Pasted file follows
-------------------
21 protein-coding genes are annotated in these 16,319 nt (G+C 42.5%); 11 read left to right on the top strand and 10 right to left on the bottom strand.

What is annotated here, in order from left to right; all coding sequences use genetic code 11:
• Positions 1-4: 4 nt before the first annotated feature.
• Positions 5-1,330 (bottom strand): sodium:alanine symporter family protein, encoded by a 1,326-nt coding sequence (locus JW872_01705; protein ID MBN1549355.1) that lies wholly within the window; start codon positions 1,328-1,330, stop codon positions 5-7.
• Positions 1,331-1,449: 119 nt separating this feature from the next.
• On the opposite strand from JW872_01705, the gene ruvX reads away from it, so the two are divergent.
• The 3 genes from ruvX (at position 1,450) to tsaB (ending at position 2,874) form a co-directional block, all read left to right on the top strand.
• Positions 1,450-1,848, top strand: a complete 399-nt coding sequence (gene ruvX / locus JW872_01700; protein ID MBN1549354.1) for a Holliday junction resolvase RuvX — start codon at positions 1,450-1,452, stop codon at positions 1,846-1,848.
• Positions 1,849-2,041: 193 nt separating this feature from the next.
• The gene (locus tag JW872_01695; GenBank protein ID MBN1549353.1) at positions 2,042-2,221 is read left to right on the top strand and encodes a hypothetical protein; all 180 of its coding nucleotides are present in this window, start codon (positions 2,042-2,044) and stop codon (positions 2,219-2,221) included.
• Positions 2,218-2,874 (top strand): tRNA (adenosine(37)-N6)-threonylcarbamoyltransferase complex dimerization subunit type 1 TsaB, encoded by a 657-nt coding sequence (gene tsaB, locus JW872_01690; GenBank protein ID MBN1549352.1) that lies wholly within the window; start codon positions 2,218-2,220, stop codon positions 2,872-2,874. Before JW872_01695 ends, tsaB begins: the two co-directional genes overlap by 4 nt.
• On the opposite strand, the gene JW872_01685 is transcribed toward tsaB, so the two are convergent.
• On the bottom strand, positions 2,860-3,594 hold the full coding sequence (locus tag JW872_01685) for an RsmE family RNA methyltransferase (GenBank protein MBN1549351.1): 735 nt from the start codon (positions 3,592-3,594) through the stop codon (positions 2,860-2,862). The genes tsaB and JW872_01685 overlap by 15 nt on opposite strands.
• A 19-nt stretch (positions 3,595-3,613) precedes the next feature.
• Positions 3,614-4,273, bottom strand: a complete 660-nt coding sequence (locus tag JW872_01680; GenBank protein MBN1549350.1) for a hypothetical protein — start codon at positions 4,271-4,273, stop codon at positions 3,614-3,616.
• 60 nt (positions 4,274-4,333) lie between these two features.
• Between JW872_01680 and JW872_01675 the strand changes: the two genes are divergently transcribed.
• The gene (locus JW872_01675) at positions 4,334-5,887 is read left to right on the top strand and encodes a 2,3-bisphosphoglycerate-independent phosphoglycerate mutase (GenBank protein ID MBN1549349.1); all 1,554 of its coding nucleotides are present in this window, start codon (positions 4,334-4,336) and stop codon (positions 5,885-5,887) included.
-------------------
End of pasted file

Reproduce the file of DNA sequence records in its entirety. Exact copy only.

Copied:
21 protein-coding genes are annotated in these 16,319 nt (G+C 42.5%); 11 read left to right on the top strand and 10 right to left on the bottom strand.

What is annotated here, in order from left to right; all coding sequences use genetic code 11:
• Positions 1-4: 4 nt before the first annotated feature.
• Positions 5-1,330 (bottom strand): sodium:alanine symporter family protein, encoded by a 1,326-nt coding sequence (locus JW872_01705; protein ID MBN1549355.1) that lies wholly within the window; start codon positions 1,328-1,330, stop codon positions 5-7.
• Positions 1,331-1,449: 119 nt separating this feature from the next.
• On the opposite strand from JW872_01705, the gene ruvX reads away from it, so the two are divergent.
• The 3 genes from ruvX (at position 1,450) to tsaB (ending at position 2,874) form a co-directional block, all read left to right on the top strand.
• Positions 1,450-1,848, top strand: a complete 399-nt coding sequence (gene ruvX / locus JW872_01700; protein ID MBN1549354.1) for a Holliday junction resolvase RuvX — start codon at positions 1,450-1,452, stop codon at positions 1,846-1,848.
• Positions 1,849-2,041: 193 nt separating this feature from the next.
• The gene (locus tag JW872_01695; GenBank protein ID MBN1549353.1) at positions 2,042-2,221 is read left to right on the top strand and encodes a hypothetical protein; all 180 of its coding nucleotides are present in this window, start codon (positions 2,042-2,044) and stop codon (positions 2,219-2,221) included.
• Positions 2,218-2,874 (top strand): tRNA (adenosine(37)-N6)-threonylcarbamoyltransferase complex dimerization subunit type 1 TsaB, encoded by a 657-nt coding sequence (gene tsaB, locus JW872_01690; GenBank protein ID MBN1549352.1) that lies wholly within the window; start codon positions 2,218-2,220, stop codon positions 2,872-2,874. Before JW872_01695 ends, tsaB begins: the two co-directional genes overlap by 4 nt.
• On the opposite strand, the gene JW872_01685 is transcribed toward tsaB, so the two are convergent.
• On the bottom strand, positions 2,860-3,594 hold the full coding sequence (locus tag JW872_01685) for an RsmE family RNA methyltransferase (GenBank protein MBN1549351.1): 735 nt from the start codon (positions 3,592-3,594) through the stop codon (positions 2,860-2,862). The genes tsaB and JW872_01685 overlap by 15 nt on opposite strands.
• A 19-nt stretch (positions 3,595-3,613) precedes the next feature.
• Positions 3,614-4,273, bottom strand: a complete 660-nt coding sequence (locus tag JW872_01680; GenBank protein MBN1549350.1) for a hypothetical protein — start codon at positions 4,271-4,273, stop codon at positions 3,614-3,616.
• 60 nt (positions 4,274-4,333) lie between these two features.
• Between JW872_01680 and JW872_01675 the strand changes: the two genes are divergently transcribed.
• The gene (locus JW872_01675) at positions 4,334-5,887 is read left to right on the top strand and encodes a 2,3-bisphosphoglycerate-independent phosphoglycerate mutase (GenBank protein ID MBN1549349.1); all 1,554 of its coding nucleotides are present in this window, start codon (positions 4,334-4,336) and stop codon (positions 5,885-5,887) included.